Thursday, August 22, 2013
The Canyons 
Film.com (M. Patches) review
NPR (I. Buckwalder) review
ChicagoTribune (M. Phillips) review
RE.com (C. Lemire) review
AVClub (I. Vishnevetsky) review
The Canyons  (directed by Paul Schrader, screenplay by Bret Easton Ellis) is an intentionally edgy unrated (would be R less probably NC-17 rated but Parents do take note.) offering that a number of critics (see above) really didn't know what to do with (Others some young, others venerable/respected "stepped up" and IMHO understood). The film played recently at Facets Multimedia in Chicago.
So why the hoopla or confusion? Well, among the film's headliners is a porn star, who goes by the name James Deen, who has some 1000 credits to his name, most unrepeatable on most film blogs (including, honestly mine ;-), and another is Lyndsay Lohan whose in-and-out of rehab / in-and-out of jail life has been catnip for the tabloids for years. And yet the casting results in a remarkable even searingly honest "hardboiled film" IMHO completely in the "film noir" tradition about Hollywood's "fallenness" / "brokenness" TODAY (an era awash in Porn, often enough produced "in the Valley" just to Hollywood's north and west).
So the film begins with two young couples having "cocktails and dinner" at some presumptuous, though not overly so (still B-league) restaurant probably "in the (San Fernando) Valley." Why characterize the establishment as "B-league"? Because none of the four drinking their drinks, eating their food, not even rich kid (25 or so, living off of his multimillionaire dad's trust fund) Christian (played by above mentioned James Deen) is anywhere near "A-team." But they can hope, and, especially Christian, they can "pretend ..."
The above-mentioned pretentious Christian, who lives alone with his current girl friend Tera (played by above mentioned Lyndsay Lohan) in a fabulous Pacific Ocean facing mansion (with both a drop-dead awesome view and a large luxurious pool) in the mountains outside of Malibu given/left to him by his super-rich father, "dabbles" in producing movies. They're not exactly serious movies, mostly mad-slasher/horror films. But then, he doesn't have to be serious ...
The other couple seated with Christian and Tera at their raised table (they're all sitting on bar-stools) at the somewhat pretentious but still B-league restaurant "in the Valley" are Christian's sweet (and largely clueless) administrative assistant Gina (played by Amanda Brooks) and her boyfriend Ryan (played by Nolan Funk) a young hunkish struggling actor that Gina and we soon find out Tera had convinced Christian to cast as a lead in an upcoming horror/slasher film slated to be shot some weeks hence out in Mexico.
Now why would Ryan and Tera know each other? Well, they were boy-friend/girl-friend when they first arrived in L.A. some three years past. (They met actually in L.A.). At the time, both were struggling and at some point Tera dumped him for more verdant pastures. Not necessarily evil, she tells Ryan when they meet again sometime after that dinner that nice guy though he is (and creep though Christian is...), that she's simply not going to back to eating "ramen noodles" forever. (She's a gold-digger, but then ... put that way, one does sorta understand, especially when one thinks of a 20-something year old who believes she "has options").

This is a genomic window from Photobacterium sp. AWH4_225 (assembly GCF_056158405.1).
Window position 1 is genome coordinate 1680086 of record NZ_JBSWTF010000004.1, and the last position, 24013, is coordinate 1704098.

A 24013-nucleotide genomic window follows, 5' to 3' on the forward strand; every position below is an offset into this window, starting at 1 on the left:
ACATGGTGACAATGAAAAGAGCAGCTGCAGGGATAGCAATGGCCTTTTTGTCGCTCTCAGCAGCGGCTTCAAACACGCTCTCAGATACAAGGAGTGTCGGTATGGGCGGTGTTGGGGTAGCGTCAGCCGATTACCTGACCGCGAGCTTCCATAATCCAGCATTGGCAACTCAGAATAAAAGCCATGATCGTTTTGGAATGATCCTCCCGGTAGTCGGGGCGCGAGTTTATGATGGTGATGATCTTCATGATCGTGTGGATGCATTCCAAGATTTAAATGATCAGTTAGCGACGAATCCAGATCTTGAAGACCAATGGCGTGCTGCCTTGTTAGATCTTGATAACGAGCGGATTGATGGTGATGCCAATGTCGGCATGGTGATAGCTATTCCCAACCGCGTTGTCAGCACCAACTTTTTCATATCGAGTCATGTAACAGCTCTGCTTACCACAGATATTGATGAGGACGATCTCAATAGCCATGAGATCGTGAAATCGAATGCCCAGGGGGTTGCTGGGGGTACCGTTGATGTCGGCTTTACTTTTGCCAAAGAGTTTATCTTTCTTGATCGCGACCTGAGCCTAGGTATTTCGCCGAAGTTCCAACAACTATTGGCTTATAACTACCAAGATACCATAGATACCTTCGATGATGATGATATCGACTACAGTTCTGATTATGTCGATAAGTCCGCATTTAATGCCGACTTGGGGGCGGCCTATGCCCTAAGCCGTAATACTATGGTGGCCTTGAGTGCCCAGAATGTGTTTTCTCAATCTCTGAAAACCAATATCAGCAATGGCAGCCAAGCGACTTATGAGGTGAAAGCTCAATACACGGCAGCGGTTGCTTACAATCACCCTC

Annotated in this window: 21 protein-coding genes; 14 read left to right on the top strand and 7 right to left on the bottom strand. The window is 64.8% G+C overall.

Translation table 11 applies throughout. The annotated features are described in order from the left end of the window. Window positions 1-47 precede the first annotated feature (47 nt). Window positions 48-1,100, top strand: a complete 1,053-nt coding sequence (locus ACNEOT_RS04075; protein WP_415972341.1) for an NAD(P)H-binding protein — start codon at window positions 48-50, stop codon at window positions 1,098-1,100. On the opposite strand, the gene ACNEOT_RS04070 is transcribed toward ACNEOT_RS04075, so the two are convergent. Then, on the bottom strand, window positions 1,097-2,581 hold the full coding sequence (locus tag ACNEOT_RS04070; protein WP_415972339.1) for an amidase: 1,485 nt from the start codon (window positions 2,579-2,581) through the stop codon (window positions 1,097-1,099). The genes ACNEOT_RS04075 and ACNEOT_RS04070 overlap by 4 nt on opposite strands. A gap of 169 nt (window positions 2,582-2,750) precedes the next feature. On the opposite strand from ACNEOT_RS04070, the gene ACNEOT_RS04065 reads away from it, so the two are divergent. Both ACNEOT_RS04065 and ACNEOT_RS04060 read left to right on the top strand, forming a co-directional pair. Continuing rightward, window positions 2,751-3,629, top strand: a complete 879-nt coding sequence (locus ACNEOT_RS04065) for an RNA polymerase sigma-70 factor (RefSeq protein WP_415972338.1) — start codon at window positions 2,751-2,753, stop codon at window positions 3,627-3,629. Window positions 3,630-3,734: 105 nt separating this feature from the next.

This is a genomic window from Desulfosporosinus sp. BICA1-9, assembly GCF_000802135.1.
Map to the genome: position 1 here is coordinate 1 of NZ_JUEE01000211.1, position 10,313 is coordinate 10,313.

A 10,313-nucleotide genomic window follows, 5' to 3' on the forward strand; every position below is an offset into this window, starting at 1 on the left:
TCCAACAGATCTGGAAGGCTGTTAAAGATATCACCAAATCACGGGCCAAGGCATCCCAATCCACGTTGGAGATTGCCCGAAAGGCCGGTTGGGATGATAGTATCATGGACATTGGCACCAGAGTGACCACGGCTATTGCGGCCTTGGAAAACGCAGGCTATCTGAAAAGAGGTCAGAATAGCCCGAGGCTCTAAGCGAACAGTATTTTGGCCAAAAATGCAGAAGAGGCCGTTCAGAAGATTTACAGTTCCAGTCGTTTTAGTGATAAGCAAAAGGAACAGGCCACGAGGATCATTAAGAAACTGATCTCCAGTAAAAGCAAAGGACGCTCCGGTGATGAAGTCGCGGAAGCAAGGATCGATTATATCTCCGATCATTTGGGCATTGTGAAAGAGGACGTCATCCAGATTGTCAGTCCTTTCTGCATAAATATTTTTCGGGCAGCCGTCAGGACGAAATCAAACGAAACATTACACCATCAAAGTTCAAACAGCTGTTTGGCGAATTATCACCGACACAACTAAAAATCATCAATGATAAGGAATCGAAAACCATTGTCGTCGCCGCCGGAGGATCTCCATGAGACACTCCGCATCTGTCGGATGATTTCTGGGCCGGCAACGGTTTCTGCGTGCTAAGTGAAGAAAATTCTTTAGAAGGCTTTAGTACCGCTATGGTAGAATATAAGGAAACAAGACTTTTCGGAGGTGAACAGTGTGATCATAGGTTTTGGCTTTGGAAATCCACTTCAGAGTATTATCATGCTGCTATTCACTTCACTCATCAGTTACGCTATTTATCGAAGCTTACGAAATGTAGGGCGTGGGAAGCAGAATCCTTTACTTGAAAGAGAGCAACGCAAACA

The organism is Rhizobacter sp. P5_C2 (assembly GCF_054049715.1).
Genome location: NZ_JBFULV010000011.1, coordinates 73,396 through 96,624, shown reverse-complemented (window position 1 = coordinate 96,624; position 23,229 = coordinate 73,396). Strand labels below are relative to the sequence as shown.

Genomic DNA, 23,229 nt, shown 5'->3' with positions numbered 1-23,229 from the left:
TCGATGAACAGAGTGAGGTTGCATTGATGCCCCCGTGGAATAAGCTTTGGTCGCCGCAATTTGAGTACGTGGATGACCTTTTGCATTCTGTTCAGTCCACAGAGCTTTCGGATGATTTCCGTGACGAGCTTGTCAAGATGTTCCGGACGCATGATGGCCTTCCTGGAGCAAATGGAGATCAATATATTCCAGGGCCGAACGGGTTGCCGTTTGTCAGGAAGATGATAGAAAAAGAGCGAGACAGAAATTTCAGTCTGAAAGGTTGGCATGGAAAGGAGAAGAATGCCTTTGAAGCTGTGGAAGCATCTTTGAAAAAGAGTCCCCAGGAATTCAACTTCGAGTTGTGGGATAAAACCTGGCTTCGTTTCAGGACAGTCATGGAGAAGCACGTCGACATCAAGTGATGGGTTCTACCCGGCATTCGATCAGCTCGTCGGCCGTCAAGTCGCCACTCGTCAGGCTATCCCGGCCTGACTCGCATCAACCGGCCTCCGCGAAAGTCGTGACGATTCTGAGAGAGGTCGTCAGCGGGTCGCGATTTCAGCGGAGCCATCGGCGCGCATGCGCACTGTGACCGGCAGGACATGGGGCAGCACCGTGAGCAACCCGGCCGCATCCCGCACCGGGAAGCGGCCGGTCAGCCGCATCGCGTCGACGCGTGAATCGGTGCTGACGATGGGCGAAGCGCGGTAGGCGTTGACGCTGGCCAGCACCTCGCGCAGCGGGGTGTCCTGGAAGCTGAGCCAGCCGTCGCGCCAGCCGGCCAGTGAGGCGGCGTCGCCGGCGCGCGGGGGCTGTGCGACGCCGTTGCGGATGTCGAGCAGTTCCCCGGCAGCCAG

For his part, Ryan's found his 3 years in Los Angeles something of a nightmare. Perhaps a good actor, perhaps not, he was certainly a looker and he's found himself repeatedly forced to "put-out" in homosexual trysts with superiors (producers, potential producers, club owners, etc). And one gets the sense that he'd probably prefer to be straight. After all, at the start of the film, he's with one girlfriend Gina, we soon find out that he had another girlfriend, Tera, some years back. There's even a third young woman who enters the mix named Cynthia (played by Tanille Houston). Yet, when he needs a job, he's asked/coerced repeatedly to "put-out" for powerful men.
The story plays out from there. It's somewhat predictable. But then what hard-boiled "b-film," "Film Noir" films are not "somewhat predictable"? Yes, given both the casting and point of the film, there is also a fair amount of nudity present (but definitely not overwhelming). Is that nudity strictly necessary? No. Similarly sultry films have been made without it. Yet, neither is the nudity simply gratuitous. The scenes where it is present do make sense. Finally, strip away the nudity, is there still a story? Definitely. So this film is an intelligent piece of work. (And I would add that both Lyndsay Lohan's and even James Deen's acting was quite good. I'm not sure if this film was particularly healthy for Lyndsay Lohan to have made. However, throughout the film there's a courage/honesty that needs to be acknowledged).
In a good "Noir" film, there's generally some "unspeakable secret" on which the disorder present in the story hinges. The obvious secret "revealed" in this film is that (b-league) Hollywood films often depend on the caprices of "psycho rich kids with money" like Christian. But perhaps the more interesting and arguably even more subversive "secret" is that the reason why Hollywood has become so "gay friendly" over the years is that a fair portion of its male actors, whether initially straight or not, have had to follow Ryan's rather humiliating trajectory to "make it in the business," that is, that the "casting couch" is for everybody these days.
That may be disturbing. But then, disturbing/inconvenient truths are what good "Film Noir" is generally about ...
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